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Dopamines serve as enhancers or catalysts (a substance that initiates or increases the rate of impulses during a chemical reaction, but is not depleted during the process) to certain reactions involved in the activity of human thought. The dopamine intropin is involved in the stimulation of the neurotransmitters in the brain when thought is initiated. A student investigated the effects of dopamine activity on a specific neurotransmitter.
To each of 10 test tubes, 7 milliliters (mL) of a peptide (a neurotransmitter) solution was added. Two mL of an intropin solution was added to each of Tubes 1–9. Tube 10 received 2 mL of water without intropin. The tubes were then stirred at a constant rate in water baths at various temperatures and incubated (heated) from 0 to 15 minutes (min). At the end of the incubation period, 0.3 mL of NaCl solution was added to each tube. The NaCl stopped the reaction between the intropin and the peptide. The precipitates, solids formed in a solution during a chemical reaction, which in this case were caused by the reaction of NaCl and the pep- tide, were removed from the tubes and dried. The masses of the precipitates, in milligrams (mg), were measured to determine the relative amount of enhancer that remained in the tube. The results are shown in Table 1.
Peptide solution (8 mL) was added to an additional 8 test tubes to which 2 mL of intropin solution was then added. The tubes were incubated at 10 degrees Celsius and stirred at a constant rate for 15 min. The effect of acidity on the neurotransmitter was observed by varying the acidity levels (using the pH scale). The relative amount of neurotransmitter present in each tube was determined in the same manner as Experiment 1, by adding NaCl solution to each test tube. The results are in shown in Table 2.
1. In Experiment 1, which of the following conditions allowed for the large amount of precipitate in Tube 1?
A. Lack of intropin.
B. Higher temperature.
C. Lack of water.
D. Shorter incubation period.
2. In which of the following ways did the designs of Experiments 1 and 2 differ?
F. A larger volume of the peptide solution was used in Experiment 2 than in Experiment 1.
G. The temperature was held constant in Experiment 1 and varied in Experiment 2.
H. No NaCl was added after incubation in Experiment2, but it was in Experiment 1.
J. The remaining fluid level was measured in Experiment 1 but not in Experiment 2.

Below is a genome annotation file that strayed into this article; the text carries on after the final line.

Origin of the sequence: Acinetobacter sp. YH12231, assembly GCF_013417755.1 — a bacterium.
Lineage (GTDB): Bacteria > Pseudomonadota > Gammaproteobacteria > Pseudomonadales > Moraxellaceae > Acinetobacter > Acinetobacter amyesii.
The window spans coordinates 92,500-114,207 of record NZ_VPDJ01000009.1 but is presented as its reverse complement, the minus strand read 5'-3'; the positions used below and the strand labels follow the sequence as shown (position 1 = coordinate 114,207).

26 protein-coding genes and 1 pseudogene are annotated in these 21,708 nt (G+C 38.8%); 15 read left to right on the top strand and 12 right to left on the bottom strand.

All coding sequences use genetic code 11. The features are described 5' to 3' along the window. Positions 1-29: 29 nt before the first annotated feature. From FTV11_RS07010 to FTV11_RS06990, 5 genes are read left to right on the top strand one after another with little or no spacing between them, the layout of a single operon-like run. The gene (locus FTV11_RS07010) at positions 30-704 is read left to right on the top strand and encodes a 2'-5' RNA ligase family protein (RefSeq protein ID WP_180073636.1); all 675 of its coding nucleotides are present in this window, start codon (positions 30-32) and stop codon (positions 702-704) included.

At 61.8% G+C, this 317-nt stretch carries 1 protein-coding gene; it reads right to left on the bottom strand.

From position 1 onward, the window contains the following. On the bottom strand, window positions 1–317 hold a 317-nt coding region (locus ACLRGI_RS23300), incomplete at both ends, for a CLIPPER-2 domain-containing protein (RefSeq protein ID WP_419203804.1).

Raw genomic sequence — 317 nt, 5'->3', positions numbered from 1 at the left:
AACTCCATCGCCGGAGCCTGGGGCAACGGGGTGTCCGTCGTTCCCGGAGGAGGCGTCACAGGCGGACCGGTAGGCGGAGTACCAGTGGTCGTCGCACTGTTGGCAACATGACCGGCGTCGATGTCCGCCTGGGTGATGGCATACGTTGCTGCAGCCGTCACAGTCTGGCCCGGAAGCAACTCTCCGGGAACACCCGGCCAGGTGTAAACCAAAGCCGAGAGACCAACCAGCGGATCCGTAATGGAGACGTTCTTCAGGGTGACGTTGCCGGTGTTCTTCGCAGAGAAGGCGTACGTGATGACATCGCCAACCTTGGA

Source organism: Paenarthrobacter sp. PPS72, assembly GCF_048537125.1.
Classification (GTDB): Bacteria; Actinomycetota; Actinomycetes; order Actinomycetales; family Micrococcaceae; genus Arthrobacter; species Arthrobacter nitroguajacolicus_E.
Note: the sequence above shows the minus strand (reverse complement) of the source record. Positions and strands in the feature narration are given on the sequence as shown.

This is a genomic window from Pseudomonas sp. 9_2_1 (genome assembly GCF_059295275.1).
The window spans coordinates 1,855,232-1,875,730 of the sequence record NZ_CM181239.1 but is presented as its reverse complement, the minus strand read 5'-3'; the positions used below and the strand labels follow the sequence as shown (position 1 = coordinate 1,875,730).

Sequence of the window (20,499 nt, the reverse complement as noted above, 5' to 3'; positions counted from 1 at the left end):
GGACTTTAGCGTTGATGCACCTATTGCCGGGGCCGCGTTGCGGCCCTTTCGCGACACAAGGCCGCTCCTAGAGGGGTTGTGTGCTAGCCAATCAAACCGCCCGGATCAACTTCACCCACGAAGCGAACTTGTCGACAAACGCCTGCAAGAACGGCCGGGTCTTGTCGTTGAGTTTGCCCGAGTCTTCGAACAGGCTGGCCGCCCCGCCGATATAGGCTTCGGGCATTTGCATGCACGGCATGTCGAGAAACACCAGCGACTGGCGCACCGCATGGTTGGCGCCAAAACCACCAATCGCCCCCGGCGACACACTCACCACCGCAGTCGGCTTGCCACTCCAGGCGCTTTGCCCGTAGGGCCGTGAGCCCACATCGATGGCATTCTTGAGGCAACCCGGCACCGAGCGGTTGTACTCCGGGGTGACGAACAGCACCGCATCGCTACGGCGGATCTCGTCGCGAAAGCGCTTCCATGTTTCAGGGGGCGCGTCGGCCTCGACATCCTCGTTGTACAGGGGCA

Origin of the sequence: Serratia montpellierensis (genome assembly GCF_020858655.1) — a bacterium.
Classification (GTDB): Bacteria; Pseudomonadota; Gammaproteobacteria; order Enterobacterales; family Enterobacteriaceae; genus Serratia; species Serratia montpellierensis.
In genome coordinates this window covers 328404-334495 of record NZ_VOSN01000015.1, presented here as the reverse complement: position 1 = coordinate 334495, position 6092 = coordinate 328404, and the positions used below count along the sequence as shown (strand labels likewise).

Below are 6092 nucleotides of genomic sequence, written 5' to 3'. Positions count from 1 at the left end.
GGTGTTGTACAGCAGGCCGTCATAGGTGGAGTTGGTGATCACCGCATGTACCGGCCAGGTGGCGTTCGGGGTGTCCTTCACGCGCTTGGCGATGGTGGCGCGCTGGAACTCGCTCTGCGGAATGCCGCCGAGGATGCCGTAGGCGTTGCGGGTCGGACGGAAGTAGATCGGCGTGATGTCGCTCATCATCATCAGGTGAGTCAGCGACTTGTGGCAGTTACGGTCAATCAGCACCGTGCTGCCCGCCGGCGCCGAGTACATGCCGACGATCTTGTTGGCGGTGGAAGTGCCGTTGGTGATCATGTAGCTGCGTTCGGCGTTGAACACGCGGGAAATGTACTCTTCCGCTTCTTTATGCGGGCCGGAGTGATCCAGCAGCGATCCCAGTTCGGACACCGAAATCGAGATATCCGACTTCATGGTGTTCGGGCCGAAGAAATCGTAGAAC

3. Which of the following hypotheses about the effects of pH on intropin activity is best supported by the results of Experiment 2? As the pH of the solutions increases from 2 to 13, the effectiveness of intropin:
A. increases only.
B. decreases only.
C. increases, then decreases.
D. remains the same.
4. Suppose that NaCl had been added immediately to Tube 5 with no incubation period. Based on the results from Experiment 1, the best prediction about the amount of precipitate (in mg) formed would be:
5. According to Table 1, which of the following combinations of water bath temperature and incubation time yielded the greatest amount of precipitate?
A. 25◦C, 5 min
B. 25◦C, 10 min
C. 35◦C, 5 min
D. 35◦C, 10 min
6. According to the results of both experiments, one can predict that the LEAST amount of precipitate would be formed if tubes were incubated for 15 min under which of the following conditions?
F. 20◦C at pH of 2.0
G. 20◦C at pH of 6.0
H. 30◦C at pH of 2.0
J. 30◦C at pH of 6.0
1. The best answer is D.
According to Table 1, the mass of the precipitate in Test Tube 1 was 4.3 mg. The difference between this test tube and the other test tubes is that it had a shorter incuba- tion time (0 min) than other test tubes at the same temperature water bath.
2. The best answer is F.
In Experiment 1, “7 milliliters of a peptide (a neurotransmitter) solution was added.” In Experiment 2 “8 mL of peptide solution was added” to the test tubes. One difference between the two experiments is the amount of peptide solution used. A larger volume of the peptide solution was used in Experiment 2, answer choice F.
3. The best answer is C.
According to Table 2, as the pH level increases (going down the table), the mass of the precipitate first increases from 2.5 mg to 6.2 mg and then starts to decrease. This information best supports answer choice C. Answer choice D can be eliminated because the masses of the precipitates in Table 2 do not remain constant.
4. The best answer is F.
According to Table 1, the masses of the precipitate for Test Tube 1 (incubation period 0 min) and Test Tube 2 (incubation period 5 min) were 4.3 mg and 3.9 mg, respectively. If Tube 5 is incubated for 5 min and has a mass precipitate of 3.6 mg, the mass is just below that of Tube 2 for the same incubation period. It could be predicted that if Tube 5 were not incubated, the mass of its precipitate would equal 4.1 mg, just below that of Tube 1’s mass.
5. The best answer is A.
According to Table 1, 3.9 mg of precipitate was collected from Test tube 2 at a temperature of 25◦C after a 5-minute incubation period. This is the greatest amount of precipitate yielded among the combinations shown in the answer choices.
6. The best answer is H.
To answer this question, you must look at the results in Tables 1 and 2. Accord- ing to Table 1, the mass of the precipitate is the least for test tubes with an incubation period of 15 min for 30◦C (1.4 mg). According to Table 2, the mass of the precipitate is least for the test tube with a pH of 2.0. Therefore, if combined, these two conditions would likely produce the lease amount of precipitate.
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